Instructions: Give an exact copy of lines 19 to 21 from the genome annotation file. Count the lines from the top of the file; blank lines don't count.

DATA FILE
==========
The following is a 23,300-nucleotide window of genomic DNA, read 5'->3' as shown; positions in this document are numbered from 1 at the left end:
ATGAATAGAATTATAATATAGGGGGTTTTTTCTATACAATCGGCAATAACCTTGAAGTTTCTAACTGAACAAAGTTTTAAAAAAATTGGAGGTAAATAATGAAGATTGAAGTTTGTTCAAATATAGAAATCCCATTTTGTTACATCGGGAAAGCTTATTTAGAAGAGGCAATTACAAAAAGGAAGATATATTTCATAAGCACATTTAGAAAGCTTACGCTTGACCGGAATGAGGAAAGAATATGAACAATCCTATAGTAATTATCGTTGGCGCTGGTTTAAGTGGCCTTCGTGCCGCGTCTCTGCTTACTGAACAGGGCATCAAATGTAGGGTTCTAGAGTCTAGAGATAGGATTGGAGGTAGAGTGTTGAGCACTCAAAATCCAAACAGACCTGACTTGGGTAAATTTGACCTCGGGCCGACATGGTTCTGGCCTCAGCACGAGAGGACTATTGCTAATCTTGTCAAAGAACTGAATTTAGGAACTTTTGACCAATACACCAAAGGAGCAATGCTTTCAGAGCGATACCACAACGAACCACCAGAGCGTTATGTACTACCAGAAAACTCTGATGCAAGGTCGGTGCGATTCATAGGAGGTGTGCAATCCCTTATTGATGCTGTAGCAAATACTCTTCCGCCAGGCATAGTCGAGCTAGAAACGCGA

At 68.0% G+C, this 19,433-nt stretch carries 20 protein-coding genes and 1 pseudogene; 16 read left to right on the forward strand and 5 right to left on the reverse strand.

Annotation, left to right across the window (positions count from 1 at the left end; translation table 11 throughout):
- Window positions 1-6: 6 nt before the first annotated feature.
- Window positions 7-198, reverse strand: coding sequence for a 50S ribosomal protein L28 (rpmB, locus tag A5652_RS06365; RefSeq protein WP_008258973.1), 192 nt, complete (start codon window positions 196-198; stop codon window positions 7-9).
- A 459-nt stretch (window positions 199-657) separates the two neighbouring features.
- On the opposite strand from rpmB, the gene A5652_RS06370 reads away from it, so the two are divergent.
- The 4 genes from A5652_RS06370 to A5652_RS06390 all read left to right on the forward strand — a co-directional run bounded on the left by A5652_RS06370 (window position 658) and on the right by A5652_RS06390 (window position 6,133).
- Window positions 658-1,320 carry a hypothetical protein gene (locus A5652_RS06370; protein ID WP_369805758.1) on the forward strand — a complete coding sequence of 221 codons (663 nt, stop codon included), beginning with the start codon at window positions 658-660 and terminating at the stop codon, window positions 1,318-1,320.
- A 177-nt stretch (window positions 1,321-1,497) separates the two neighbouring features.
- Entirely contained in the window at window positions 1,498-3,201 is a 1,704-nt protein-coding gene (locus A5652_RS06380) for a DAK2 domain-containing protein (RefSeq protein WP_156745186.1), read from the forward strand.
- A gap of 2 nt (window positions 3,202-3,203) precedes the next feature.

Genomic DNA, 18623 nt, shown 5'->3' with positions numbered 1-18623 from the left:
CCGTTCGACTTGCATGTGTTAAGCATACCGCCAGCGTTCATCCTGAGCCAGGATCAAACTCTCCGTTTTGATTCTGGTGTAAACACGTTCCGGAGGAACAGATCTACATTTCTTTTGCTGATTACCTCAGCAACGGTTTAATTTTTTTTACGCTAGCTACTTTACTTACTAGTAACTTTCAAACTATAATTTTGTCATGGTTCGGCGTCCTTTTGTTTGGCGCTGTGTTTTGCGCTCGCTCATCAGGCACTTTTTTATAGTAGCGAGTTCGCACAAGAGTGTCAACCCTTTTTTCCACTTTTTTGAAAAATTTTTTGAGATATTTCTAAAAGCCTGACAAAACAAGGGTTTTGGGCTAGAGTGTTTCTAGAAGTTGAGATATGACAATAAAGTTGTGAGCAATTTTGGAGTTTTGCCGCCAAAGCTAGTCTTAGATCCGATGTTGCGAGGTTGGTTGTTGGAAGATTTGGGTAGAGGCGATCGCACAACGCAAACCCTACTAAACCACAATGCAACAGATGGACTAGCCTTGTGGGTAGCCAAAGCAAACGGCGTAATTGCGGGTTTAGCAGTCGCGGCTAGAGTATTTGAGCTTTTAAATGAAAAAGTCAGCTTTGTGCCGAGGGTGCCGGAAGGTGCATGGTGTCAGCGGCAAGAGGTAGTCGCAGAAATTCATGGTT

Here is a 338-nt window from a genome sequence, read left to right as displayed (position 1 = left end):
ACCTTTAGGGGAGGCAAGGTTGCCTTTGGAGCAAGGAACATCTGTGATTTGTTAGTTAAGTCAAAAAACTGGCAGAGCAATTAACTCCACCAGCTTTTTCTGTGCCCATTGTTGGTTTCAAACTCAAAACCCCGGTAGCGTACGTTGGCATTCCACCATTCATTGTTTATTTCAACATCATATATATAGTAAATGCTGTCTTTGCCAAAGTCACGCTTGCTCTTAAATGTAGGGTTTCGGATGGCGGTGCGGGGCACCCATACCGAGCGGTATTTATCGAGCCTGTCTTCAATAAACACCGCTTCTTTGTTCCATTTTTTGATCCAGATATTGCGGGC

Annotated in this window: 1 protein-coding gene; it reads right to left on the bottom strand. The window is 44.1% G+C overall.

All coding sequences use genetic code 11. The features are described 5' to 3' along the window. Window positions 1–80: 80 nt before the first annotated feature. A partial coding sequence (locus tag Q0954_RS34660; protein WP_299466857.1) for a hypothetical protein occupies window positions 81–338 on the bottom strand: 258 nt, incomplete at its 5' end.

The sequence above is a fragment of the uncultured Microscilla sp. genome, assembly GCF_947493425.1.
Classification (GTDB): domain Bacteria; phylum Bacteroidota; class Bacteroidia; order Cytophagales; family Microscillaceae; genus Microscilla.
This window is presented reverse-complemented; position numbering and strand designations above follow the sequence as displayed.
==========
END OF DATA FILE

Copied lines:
All coding sequences use genetic code 11. The features are described 5' to 3' along the window. Window positions 1–80: 80 nt before the first annotated feature. A partial coding sequence (locus tag Q0954_RS34660; protein WP_299466857.1) for a hypothetical protein occupies window positions 81–338 on the bottom strand: 258 nt, incomplete at its 5' end.

The sequence above is a fragment of the uncultured Microscilla sp. genome, assembly GCF_947493425.1.
Classification (GTDB): domain Bacteria; phylum Bacteroidota; class Bacteroidia; order Cytophagales; family Microscillaceae; genus Microscilla.